A testament to perseverance and belief, Landen Liu, Bethel’s freshman record-breaking sprinter, tells his story.
By Sebastian Studier
Just how fast is Landen Liu? On Jan. 28, he ran 200 meters in 22.02 seconds (which roughly translates to a springing speed of 24.6 miles per hour). The fastest man in the world, Usain Bolt, ran 200 meters in 19.19 seconds at the 2009 World Championships. Bolt may have a slight advantage here, but Liu isn’t far behind.
Liu is off to a promising start at Bethel. He won MIAC Men’s Indoor Track Athlete of the Week two weeks in a row after setting Bethel Men’s Track and Field Program records in both the 200-meter and 60-meter dash while competing in his first two collegiate meets on Jan. 21 and 28.
Liu did not see himself as “gifted” in athletics as a child, he even asked his mom, Jackie, why he wasn’t as good as everyone else. In response, she grabbed him by the arm and said,“God made your body perfectly for everything he has planned for it. He can’t use any other body than this one.”
As one of the biggest influences in Liu’s life, Jackie believes that she was able to connect with her son due to her coaching career and background in the running community. Jackie was a track athlete herself at Bethel during her college years, a position that Liu would ultimately follow suit in.
The world of sports entered Liu’s life in second grade when he played baseball before transitioning to cross country and eventually track in middle school. It wasn’t until freshman year that Liu knew he had something special in his athletic ability.
As a freshman, Liu was competing at the section meets for Centennial High School and felt nervous before competing.
“I was really stressed about my time, and then I just surrendered it to God and was like, alright God, if you want me in this sport, it will be through Your will,” Liu said.
Liu ended up running sections in the 200 and made the finals, hitting a personal record by a half second before coming in fifth in his section. He was one of the fastest runners in the state that year. It was at this moment that Liu knew he was fast.
Liu’s success was then challenged.
During his junior season, Liu fractured his vertebrae during his section meets and then made it worse when he ran the 100-meter dash at the state meet. It got to the point where warm-ups were too painful.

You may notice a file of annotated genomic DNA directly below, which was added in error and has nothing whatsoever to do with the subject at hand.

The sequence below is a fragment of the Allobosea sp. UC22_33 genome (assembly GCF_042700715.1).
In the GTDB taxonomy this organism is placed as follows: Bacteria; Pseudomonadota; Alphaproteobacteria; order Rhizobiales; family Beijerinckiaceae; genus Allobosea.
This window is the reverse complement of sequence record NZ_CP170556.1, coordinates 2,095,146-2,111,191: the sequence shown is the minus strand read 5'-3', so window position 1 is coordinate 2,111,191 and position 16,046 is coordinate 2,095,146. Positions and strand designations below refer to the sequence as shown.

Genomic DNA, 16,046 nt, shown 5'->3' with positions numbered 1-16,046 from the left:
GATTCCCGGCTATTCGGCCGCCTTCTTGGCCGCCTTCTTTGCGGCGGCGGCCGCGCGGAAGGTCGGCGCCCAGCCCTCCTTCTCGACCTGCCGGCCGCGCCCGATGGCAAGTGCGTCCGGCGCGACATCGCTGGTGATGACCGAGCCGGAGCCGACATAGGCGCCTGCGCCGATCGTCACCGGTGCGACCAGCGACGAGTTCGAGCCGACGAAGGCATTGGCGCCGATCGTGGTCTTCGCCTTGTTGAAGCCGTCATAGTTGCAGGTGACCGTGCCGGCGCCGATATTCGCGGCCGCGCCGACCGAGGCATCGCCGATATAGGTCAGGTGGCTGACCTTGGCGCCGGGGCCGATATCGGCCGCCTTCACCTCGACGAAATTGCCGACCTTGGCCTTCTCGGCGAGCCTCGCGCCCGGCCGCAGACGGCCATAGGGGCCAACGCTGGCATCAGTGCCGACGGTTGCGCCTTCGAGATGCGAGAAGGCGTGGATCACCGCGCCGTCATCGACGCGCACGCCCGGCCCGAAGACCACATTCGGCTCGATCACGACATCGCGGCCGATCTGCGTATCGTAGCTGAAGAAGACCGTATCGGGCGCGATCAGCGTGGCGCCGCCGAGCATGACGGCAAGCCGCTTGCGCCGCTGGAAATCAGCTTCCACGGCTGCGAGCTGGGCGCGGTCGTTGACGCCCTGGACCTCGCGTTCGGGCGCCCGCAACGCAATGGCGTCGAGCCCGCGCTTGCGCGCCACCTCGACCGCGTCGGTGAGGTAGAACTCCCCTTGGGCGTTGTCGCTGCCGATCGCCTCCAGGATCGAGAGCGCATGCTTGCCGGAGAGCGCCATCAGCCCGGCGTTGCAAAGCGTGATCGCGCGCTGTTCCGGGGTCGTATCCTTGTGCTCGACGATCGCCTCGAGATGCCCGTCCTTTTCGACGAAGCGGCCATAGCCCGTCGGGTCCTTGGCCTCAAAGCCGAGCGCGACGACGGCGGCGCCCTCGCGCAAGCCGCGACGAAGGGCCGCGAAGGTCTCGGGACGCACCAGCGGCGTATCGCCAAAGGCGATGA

Liu made it to the finals in the 200-meter dash, and while broken down with an injury, simply decided to go for it. The race began and Liu found himself 15 meters behind the rest of the group at the 100-meter mark before hunting the other runners down, and winning his state title only by a hair.
“That’s God right there, I can’t take credit for that,” Liu said.
Now a state champion, Liu believed his success went to his head “big time.”
Pushing through an injury came at a cost, as Liu would go on to lose his senior season in order to recover.
“It really took me to lose my senior year for me to reflect on who I was becoming,” Liu said. “[I started] to remember that I do this for God and not myself.”
Throughout this time in Liu’s life, his mom Jackie believes that, although he lost a season on the track and an opportunity to defend his state title, the experience helped him gain perspective on his life outside of athletics.
“It’s more of a relationship of who he is in God’s eyes than who he is in a track person’s eyes,” Jackie said.“It’s great to have titles, it’s great to run, it’s great to have accomplishments, but knowing that even if you didn’t do that, you’re still a child of God.”
Ongoing hamstring and back injuries kept Liu off the track while it felt like his “body was falling apart.” He visited a total of four doctors, all telling him they could not help. In his head, Liu entertained the possibility that he might never run again.
Rather than closing himself off during his senior season, Liu stayed with the team and helped.